Virginians fear urban sprawl around planned Disney park

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The Independent Online
DISNEY'S plan to build a dollars 650m ( pounds 430m) historic theme park west of Washington is coming under attack for degrading America's past and spreading urban sprawl into the north Virginia countryside.

Shelby Foote, noted historian of the American civil war, said: 'My fear is that the Disney people will do to American history what they have already done to the animal kingdom - sentimentalise it out of all recognition.'

The impact of what Disney is proposing has been slow to sink in.

In November the company announced it was going to build Disney's America on 3,000 acres of land 35 miles west of the capital. The theme park, due to open in 1998, would be the beginning of an urban development the size of Boston.

The park would be only a small part of Washington's expansion westwards, but Disney also intends to build 1,500 hotel rooms, 2,500 homes, golf courses and a 283-acre camp site. And as a magnet attracting other developers the project would transform the economic and social geography of the region to the west of the Chesapeake Bay. It would mean a new road system and increased traffic.

Opponents of Disney point to the runaway urbanisation around its other theme parks in Anaheim, California and Orlando, Florida.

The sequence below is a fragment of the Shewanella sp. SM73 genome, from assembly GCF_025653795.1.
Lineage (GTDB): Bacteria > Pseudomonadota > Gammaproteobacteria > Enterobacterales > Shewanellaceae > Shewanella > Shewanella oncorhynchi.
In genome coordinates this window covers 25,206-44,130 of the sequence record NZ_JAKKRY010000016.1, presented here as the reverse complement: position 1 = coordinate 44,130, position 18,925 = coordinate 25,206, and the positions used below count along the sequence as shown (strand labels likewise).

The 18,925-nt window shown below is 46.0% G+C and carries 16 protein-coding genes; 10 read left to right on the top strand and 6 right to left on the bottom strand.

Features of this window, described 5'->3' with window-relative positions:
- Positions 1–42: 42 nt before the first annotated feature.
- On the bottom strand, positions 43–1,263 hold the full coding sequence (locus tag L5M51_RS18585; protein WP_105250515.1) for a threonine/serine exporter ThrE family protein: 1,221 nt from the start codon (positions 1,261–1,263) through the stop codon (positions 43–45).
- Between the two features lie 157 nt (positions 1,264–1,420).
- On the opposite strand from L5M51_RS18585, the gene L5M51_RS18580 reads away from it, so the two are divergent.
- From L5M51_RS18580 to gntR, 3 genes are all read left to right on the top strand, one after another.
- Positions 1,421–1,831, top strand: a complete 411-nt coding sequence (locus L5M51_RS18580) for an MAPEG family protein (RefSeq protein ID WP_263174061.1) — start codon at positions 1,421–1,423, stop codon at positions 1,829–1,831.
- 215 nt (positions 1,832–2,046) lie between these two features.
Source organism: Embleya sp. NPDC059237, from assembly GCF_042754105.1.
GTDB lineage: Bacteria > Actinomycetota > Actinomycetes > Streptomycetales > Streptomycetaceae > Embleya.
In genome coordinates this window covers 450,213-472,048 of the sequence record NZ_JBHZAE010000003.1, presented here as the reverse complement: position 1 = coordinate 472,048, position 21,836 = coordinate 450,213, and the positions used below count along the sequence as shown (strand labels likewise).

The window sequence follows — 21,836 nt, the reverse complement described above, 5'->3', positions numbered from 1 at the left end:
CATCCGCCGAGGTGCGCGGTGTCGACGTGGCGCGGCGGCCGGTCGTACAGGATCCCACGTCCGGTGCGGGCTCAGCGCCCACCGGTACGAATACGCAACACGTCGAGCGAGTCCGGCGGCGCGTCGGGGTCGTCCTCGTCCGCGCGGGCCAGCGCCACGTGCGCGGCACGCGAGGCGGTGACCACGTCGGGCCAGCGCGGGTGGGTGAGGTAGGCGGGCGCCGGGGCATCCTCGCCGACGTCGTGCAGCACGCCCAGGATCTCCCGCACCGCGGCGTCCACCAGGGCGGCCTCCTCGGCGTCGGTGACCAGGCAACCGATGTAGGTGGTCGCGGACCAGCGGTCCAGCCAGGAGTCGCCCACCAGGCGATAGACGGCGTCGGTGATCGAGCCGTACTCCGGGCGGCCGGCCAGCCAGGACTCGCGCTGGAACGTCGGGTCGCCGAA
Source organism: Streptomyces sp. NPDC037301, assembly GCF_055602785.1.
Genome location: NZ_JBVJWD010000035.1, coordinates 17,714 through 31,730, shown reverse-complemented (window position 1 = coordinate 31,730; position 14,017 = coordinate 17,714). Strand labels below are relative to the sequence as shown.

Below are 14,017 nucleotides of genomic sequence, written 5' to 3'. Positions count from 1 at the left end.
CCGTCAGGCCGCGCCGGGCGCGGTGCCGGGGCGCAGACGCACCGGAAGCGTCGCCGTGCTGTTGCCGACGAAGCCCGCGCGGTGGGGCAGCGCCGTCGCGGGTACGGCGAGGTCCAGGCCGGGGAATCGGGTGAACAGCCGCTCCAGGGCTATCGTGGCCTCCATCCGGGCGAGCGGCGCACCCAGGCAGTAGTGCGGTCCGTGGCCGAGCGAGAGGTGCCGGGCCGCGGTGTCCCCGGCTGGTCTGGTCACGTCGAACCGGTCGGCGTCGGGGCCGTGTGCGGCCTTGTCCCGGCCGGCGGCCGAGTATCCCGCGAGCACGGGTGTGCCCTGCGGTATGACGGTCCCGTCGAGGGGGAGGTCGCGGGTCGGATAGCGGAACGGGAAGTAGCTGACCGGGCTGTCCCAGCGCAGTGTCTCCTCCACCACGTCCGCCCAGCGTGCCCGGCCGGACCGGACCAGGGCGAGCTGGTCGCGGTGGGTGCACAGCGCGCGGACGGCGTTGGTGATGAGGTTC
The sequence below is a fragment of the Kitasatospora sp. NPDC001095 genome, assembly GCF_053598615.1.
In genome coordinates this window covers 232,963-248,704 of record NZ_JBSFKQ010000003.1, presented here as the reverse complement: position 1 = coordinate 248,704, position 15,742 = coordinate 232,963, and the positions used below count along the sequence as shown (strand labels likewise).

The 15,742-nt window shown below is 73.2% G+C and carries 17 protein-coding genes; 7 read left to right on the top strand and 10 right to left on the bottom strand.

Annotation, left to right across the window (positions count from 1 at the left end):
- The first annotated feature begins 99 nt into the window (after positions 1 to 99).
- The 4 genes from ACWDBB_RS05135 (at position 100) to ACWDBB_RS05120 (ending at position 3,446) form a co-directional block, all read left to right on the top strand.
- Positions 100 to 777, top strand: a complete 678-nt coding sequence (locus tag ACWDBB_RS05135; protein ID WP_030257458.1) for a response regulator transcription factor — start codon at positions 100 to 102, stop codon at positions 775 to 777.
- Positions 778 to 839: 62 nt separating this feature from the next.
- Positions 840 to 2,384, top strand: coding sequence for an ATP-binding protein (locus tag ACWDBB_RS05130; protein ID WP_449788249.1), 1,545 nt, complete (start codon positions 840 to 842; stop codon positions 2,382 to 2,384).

'If you've ever been to Orlando,' warns historian David McCullough, 'and drive down International Drive, it goes on for 30 miles, nothing but gas stations, fast food, T-shirt shops. It's awful. It's the ultimate highway nightmare. And that's what you'll have near the Disney site. This is the creation of a new city, a new 'edge city', sprawl at its worst.'

At first it appeared Disney would triumph over the objections of a few local landowners dismayed by threatened development. George Allen, the newly elected Republican governor of Virginia, gave the project full support. Virginia voted dollars 163m for roads and infrastructure in March. Disney promised that the theme park would not just be feel-good fantasy but would realistically portray slavery and the civil war.

But, while Disney underlined its deep respect for American history, there is no doubt that its theme park will urbanise areas which were among the most fought over of the civil war. It will be close to Manassas, the site of two battles in which 4,200 soldiers were killed in 1861 and 1862. Historians say another 14 battle sites are threatened.

Not all this is Disney's fault. The District of Colombia has a population of only 600,000. But the metropolitan area around Washington expanded during the Eighties and is now the fourth largest commercial centre in the country. 'You think traffic is bad now,' says an anti-Disney television advertisement. 'Wait until the Disney corporation builds near Manassas.'

As the scale of Disney's scheme became apparent, the federal and Virginia transport departments opened inquiries into the impact of increased traffic on the environment of the whole region. Exhaust fumes from extra cars would blow over greater Washington.

Under attack by environmentalists and historians Disney may have to stage a strategic withdrawal from the battlefields it is accused of desecrating.